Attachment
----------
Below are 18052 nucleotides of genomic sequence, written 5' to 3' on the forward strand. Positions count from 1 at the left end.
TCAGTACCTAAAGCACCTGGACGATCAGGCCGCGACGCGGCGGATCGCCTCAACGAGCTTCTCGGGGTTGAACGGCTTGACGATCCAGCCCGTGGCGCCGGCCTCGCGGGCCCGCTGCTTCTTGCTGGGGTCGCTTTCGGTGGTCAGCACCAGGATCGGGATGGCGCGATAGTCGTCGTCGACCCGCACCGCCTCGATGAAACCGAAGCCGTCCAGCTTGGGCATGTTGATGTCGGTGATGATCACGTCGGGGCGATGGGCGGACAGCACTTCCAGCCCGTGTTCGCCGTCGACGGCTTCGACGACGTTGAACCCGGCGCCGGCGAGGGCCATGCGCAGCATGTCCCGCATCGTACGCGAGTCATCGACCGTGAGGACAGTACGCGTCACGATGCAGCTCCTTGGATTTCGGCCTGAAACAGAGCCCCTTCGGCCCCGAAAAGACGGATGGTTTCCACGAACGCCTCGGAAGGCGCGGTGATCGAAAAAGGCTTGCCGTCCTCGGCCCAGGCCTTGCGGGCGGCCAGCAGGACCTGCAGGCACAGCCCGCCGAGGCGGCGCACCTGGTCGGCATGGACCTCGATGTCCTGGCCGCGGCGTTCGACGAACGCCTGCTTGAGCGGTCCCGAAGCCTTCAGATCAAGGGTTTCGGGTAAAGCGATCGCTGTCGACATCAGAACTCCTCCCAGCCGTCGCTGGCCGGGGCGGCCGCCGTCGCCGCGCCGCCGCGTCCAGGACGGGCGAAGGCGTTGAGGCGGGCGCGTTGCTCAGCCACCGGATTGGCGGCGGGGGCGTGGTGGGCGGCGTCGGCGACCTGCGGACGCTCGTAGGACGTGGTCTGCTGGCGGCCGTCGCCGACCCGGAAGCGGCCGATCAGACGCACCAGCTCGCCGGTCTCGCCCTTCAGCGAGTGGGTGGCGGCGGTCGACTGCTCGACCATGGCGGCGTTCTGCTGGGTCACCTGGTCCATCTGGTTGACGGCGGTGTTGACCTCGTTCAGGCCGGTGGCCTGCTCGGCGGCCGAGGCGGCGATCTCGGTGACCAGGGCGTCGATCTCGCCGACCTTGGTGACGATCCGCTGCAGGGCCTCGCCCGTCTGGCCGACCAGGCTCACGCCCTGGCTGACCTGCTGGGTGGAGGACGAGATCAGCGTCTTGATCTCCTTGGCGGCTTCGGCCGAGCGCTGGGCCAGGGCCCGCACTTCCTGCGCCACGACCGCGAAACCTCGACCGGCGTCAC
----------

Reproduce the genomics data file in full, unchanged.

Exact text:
Below are 18052 nucleotides of genomic sequence, written 5' to 3' on the forward strand. Positions count from 1 at the left end.
TCAGTACCTAAAGCACCTGGACGATCAGGCCGCGACGCGGCGGATCGCCTCAACGAGCTTCTCGGGGTTGAACGGCTTGACGATCCAGCCCGTGGCGCCGGCCTCGCGGGCCCGCTGCTTCTTGCTGGGGTCGCTTTCGGTGGTCAGCACCAGGATCGGGATGGCGCGATAGTCGTCGTCGACCCGCACCGCCTCGATGAAACCGAAGCCGTCCAGCTTGGGCATGTTGATGTCGGTGATGATCACGTCGGGGCGATGGGCGGACAGCACTTCCAGCCCGTGTTCGCCGTCGACGGCTTCGACGACGTTGAACCCGGCGCCGGCGAGGGCCATGCGCAGCATGTCCCGCATCGTACGCGAGTCATCGACCGTGAGGACAGTACGCGTCACGATGCAGCTCCTTGGATTTCGGCCTGAAACAGAGCCCCTTCGGCCCCGAAAAGACGGATGGTTTCCACGAACGCCTCGGAAGGCGCGGTGATCGAAAAAGGCTTGCCGTCCTCGGCCCAGGCCTTGCGGGCGGCCAGCAGGACCTGCAGGCACAGCCCGCCGAGGCGGCGCACCTGGTCGGCATGGACCTCGATGTCCTGGCCGCGGCGTTCGACGAACGCCTGCTTGAGCGGTCCCGAAGCCTTCAGATCAAGGGTTTCGGGTAAAGCGATCGCTGTCGACATCAGAACTCCTCCCAGCCGTCGCTGGCCGGGGCGGCCGCCGTCGCCGCGCCGCCGCGTCCAGGACGGGCGAAGGCGTTGAGGCGGGCGCGTTGCTCAGCCACCGGATTGGCGGCGGGGGCGTGGTGGGCGGCGTCGGCGACCTGCGGACGCTCGTAGGACGTGGTCTGCTGGCGGCCGTCGCCGACCCGGAAGCGGCCGATCAGACGCACCAGCTCGCCGGTCTCGCCCTTCAGCGAGTGGGTGGCGGCGGTCGACTGCTCGACCATGGCGGCGTTCTGCTGGGTCACCTGGTCCATCTGGTTGACGGCGGTGTTGACCTCGTTCAGGCCGGTGGCCTGCTCGGCGGCCGAGGCGGCGATCTCGGTGACCAGGGCGTCGATCTCGCCGACCTTGGTGACGATCCGCTGCAGGGCCTCGCCCGTCTGGCCGACCAGGCTCACGCCCTGGCTGACCTGCTGGGTGGAGGACGAGATCAGCGTCTTGATCTCCTTGGCGGCTTCGGCCGAGCGCTGGGCCAGGGCCCGCACTTCCTGCGCCACGACCGCGAAACCTCGACCGGCGTCAC